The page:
A taste of my book, designed for a general audience, but drawing on academic thinking, triggered by some of the conversations on Twitter this morning at the conference.
If we buy into the idea that children are ‘digital natives’, who are fundamentally different from ‘the rest of us’, we can cause serious confidence problems for parents. Traits such as collaboration, openness, innovation, transparency and openness are often ascribed to the younger generation, and these traits may exist there, but research demonstrates that they can also be observed across all generations. The EU Online Research in 2012 found that only about 20% of the 25,000 children they interviewed fitted this stereotype.[i] I have observed many students who are entirely happy using social networks such as Facebook, but struggle to conduct effective searches online, something that has been evidenced by others at e-learning conferences. Every generation is different, but there are factors other than technology that may account for the differences
Marc Prensky popularised the term ‘digital native’ in 2001, referring to those in the US education system who had grown up surrounded by technology. A more useful idea has developed from a team at Oxford University, led by Dave White: that of the ‘digital resident’ and the ‘digital visitor’, defined more by attitude than by age. ‘Visitors’ use the Internet as a tool: go in to complete a task, and leave. ‘Residents’ regard themselves as members of communities that exist online, rather than having access to an online toolbox.[ii] I am most definitely a digital resident, though I’m far too old to be a ‘digital native’.
For all of us, the online environment has changed. We increasingly have wireless broadband at home, we have more mobile devices, it’s easy to segue between online and offline, we have more control over the things we watch via time-shifted TV, we are able to shop online, search for information online, store material ‘in the cloud’, keep connected with people even when we’ve moved on through social networks, and use GPS for a range of functions. The rate of change means that there are major differences in experience across age groups – those who can remember a time before broadband, before smart phones, before Facebook, before the Nintendo Wii, and we read our experiences differently through what we’ve experienced before.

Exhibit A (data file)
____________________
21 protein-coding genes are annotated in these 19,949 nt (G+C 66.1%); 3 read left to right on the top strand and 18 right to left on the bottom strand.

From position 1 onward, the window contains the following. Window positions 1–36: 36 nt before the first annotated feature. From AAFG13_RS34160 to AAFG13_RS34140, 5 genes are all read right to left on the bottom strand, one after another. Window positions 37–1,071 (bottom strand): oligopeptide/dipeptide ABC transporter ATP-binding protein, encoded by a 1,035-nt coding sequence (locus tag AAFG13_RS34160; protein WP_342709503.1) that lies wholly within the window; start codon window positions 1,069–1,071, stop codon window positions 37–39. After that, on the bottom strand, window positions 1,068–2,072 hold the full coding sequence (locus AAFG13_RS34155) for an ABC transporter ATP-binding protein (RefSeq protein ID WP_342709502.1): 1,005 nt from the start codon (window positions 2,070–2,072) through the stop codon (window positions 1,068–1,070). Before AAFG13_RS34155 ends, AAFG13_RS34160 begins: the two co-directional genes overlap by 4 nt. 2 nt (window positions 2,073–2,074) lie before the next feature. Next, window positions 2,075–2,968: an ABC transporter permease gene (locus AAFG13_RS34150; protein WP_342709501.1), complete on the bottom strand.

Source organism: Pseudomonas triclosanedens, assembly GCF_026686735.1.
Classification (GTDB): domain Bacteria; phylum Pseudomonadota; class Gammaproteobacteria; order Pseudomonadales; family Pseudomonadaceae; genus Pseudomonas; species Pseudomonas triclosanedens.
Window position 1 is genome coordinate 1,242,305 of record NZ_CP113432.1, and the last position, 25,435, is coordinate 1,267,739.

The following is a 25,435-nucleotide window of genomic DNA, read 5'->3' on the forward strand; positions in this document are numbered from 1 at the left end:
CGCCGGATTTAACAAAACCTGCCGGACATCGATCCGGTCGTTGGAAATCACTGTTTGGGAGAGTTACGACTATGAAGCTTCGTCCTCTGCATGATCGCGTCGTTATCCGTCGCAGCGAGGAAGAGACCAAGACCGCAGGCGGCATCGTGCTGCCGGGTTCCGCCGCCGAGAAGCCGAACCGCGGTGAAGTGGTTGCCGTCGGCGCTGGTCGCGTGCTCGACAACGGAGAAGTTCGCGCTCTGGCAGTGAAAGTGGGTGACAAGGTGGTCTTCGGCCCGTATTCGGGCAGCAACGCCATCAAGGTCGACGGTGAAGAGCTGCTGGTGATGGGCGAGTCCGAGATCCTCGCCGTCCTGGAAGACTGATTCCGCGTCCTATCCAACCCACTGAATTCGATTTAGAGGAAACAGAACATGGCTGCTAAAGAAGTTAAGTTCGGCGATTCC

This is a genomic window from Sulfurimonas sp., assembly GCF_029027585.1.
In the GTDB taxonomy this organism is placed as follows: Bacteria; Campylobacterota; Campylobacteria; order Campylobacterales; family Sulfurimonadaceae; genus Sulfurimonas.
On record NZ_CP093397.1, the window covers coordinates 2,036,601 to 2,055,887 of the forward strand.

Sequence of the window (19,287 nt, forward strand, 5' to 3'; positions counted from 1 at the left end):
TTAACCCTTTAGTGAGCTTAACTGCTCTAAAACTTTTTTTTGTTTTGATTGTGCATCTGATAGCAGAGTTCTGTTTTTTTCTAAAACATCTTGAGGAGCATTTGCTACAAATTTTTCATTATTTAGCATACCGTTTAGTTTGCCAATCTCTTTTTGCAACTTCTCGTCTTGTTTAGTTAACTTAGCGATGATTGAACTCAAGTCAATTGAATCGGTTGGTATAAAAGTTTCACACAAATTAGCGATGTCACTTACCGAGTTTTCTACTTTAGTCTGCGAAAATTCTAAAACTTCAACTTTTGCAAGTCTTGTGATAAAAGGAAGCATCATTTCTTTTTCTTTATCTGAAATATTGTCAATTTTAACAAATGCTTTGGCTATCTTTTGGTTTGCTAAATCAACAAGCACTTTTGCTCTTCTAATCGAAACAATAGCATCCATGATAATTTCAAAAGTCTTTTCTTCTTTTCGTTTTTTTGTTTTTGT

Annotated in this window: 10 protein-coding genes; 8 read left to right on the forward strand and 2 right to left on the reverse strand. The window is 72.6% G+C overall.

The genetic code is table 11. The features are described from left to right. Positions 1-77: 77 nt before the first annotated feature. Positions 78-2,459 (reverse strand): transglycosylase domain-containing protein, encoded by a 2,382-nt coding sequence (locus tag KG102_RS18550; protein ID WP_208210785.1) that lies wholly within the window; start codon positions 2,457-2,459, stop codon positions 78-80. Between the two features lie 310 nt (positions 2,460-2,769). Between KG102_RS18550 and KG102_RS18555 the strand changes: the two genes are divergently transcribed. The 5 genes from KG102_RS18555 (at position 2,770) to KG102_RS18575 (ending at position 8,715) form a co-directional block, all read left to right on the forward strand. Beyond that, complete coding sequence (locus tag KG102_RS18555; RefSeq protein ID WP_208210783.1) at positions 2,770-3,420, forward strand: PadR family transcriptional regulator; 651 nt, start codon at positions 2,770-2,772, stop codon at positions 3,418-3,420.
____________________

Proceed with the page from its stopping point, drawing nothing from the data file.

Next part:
[i] ‘EU Kids Online (2009-2011)’, London School of Economics, http://www.lse.ac.uk/[email protected]/research/EUKidsOnline/EU%20Kids%20II%20(2009-11)/home.aspx
[ii] ‘Visitors and Residents: A Typology for Online Engagement’, David S White and Alison Le Cornu, First Monday, http://firstmonday.org/ojs/index.php/fm/article/view/3171/3049 , Vol 16:9, 05/09/11
Not on Facebook?
Davies and Eynon do emphasise that parental attitudes are key, whether resistant to, or supportive of, technologies. If you’re one of those parents who doesn’t hover over your children online, you are not alone. Such parents tend not to vocalize such a lack of concern because it suggests a laissez-faire attitude to children’s safety that’s not seen as OK in today’s risk-managed world. The authors also highlight the particular difficulties of separated families, where parents may have completely different attitudes to Internet usage, which children have to learn to negotiate. They note that younger teenagers, excited to be finally allowed onto Facebook, find it “a necessary addition to their social lives, but not so much fun as they had expected .”[i]